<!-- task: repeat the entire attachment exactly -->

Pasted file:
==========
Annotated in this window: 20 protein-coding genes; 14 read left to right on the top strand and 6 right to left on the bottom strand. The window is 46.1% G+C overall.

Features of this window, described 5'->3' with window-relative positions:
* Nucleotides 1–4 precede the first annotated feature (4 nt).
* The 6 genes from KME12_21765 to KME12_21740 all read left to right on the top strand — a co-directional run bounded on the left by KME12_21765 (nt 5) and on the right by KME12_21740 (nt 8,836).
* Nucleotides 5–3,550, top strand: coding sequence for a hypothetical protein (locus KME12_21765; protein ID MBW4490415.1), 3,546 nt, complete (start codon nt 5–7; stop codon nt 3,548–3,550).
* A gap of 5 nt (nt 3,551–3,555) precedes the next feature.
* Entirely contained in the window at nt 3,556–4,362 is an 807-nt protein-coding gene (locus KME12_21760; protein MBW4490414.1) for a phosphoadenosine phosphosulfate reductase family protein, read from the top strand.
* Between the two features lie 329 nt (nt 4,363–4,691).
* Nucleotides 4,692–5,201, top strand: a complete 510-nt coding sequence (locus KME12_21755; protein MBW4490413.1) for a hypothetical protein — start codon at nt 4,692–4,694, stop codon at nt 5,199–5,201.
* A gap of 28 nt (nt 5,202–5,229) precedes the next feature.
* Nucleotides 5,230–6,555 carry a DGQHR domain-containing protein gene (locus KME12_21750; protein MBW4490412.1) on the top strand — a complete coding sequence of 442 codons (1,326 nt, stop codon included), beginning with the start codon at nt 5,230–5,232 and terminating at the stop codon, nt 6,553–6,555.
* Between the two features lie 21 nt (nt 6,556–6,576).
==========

Annotated in this window: 20 protein-coding genes; 14 read left to right on the top strand and 6 right to left on the bottom strand. The window is 46.1% G+C overall.

Features of this window, described 5'->3' with window-relative positions:
* Nucleotides 1–4 precede the first annotated feature (4 nt).
* The 6 genes from KME12_21765 to KME12_21740 all read left to right on the top strand — a co-directional run bounded on the left by KME12_21765 (nt 5) and on the right by KME12_21740 (nt 8,836).
* Nucleotides 5–3,550, top strand: coding sequence for a hypothetical protein (locus KME12_21765; protein ID MBW4490415.1), 3,546 nt, complete (start codon nt 5–7; stop codon nt 3,548–3,550).
* A gap of 5 nt (nt 3,551–3,555) precedes the next feature.
* Entirely contained in the window at nt 3,556–4,362 is an 807-nt protein-coding gene (locus KME12_21760; protein MBW4490414.1) for a phosphoadenosine phosphosulfate reductase family protein, read from the top strand.
* Between the two features lie 329 nt (nt 4,363–4,691).
* Nucleotides 4,692–5,201, top strand: a complete 510-nt coding sequence (locus KME12_21755; protein MBW4490413.1) for a hypothetical protein — start codon at nt 4,692–4,694, stop codon at nt 5,199–5,201.
* A gap of 28 nt (nt 5,202–5,229) precedes the next feature.
* Nucleotides 5,230–6,555 carry a DGQHR domain-containing protein gene (locus KME12_21750; protein MBW4490412.1) on the top strand — a complete coding sequence of 442 codons (1,326 nt, stop codon included), beginning with the start codon at nt 5,230–5,232 and terminating at the stop codon, nt 6,553–6,555.
* Between the two features lie 21 nt (nt 6,556–6,576).